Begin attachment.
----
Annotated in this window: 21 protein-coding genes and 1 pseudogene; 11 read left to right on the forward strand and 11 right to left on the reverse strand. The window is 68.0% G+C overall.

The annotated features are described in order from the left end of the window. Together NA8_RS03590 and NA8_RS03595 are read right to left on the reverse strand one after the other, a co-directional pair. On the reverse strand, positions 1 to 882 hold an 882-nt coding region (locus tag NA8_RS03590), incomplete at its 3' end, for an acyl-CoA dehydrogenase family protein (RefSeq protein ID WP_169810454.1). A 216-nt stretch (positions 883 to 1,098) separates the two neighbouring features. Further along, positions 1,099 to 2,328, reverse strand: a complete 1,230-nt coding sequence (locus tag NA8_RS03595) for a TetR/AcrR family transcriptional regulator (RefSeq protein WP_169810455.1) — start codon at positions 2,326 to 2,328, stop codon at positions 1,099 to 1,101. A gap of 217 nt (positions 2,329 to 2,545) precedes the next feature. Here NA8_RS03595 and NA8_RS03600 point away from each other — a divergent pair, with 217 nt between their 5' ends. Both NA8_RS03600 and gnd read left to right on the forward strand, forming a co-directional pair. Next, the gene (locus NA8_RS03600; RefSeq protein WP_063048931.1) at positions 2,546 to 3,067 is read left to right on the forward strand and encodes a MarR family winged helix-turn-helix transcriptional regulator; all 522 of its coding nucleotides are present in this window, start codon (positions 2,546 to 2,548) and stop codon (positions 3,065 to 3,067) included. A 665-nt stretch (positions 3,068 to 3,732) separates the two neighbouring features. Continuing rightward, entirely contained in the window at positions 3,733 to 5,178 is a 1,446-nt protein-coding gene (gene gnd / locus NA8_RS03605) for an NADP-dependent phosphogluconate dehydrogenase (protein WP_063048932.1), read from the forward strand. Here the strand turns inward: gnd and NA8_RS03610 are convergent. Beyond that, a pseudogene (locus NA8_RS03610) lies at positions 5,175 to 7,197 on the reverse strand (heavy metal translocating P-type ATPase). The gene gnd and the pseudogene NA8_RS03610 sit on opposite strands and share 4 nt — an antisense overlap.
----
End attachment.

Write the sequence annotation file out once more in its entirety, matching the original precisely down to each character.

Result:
Annotated in this window: 21 protein-coding genes and 1 pseudogene; 11 read left to right on the forward strand and 11 right to left on the reverse strand. The window is 68.0% G+C overall.

The annotated features are described in order from the left end of the window. Together NA8_RS03590 and NA8_RS03595 are read right to left on the reverse strand one after the other, a co-directional pair. On the reverse strand, positions 1 to 882 hold an 882-nt coding region (locus tag NA8_RS03590), incomplete at its 3' end, for an acyl-CoA dehydrogenase family protein (RefSeq protein ID WP_169810454.1). A 216-nt stretch (positions 883 to 1,098) separates the two neighbouring features. Further along, positions 1,099 to 2,328, reverse strand: a complete 1,230-nt coding sequence (locus tag NA8_RS03595) for a TetR/AcrR family transcriptional regulator (RefSeq protein WP_169810455.1) — start codon at positions 2,326 to 2,328, stop codon at positions 1,099 to 1,101. A gap of 217 nt (positions 2,329 to 2,545) precedes the next feature. Here NA8_RS03595 and NA8_RS03600 point away from each other — a divergent pair, with 217 nt between their 5' ends. Both NA8_RS03600 and gnd read left to right on the forward strand, forming a co-directional pair. Next, the gene (locus NA8_RS03600; RefSeq protein WP_063048931.1) at positions 2,546 to 3,067 is read left to right on the forward strand and encodes a MarR family winged helix-turn-helix transcriptional regulator; all 522 of its coding nucleotides are present in this window, start codon (positions 2,546 to 2,548) and stop codon (positions 3,065 to 3,067) included. A 665-nt stretch (positions 3,068 to 3,732) separates the two neighbouring features. Continuing rightward, entirely contained in the window at positions 3,733 to 5,178 is a 1,446-nt protein-coding gene (gene gnd / locus NA8_RS03605) for an NADP-dependent phosphogluconate dehydrogenase (protein WP_063048932.1), read from the forward strand. Here the strand turns inward: gnd and NA8_RS03610 are convergent. Beyond that, a pseudogene (locus NA8_RS03610) lies at positions 5,175 to 7,197 on the reverse strand (heavy metal translocating P-type ATPase). The gene gnd and the pseudogene NA8_RS03610 sit on opposite strands and share 4 nt — an antisense overlap.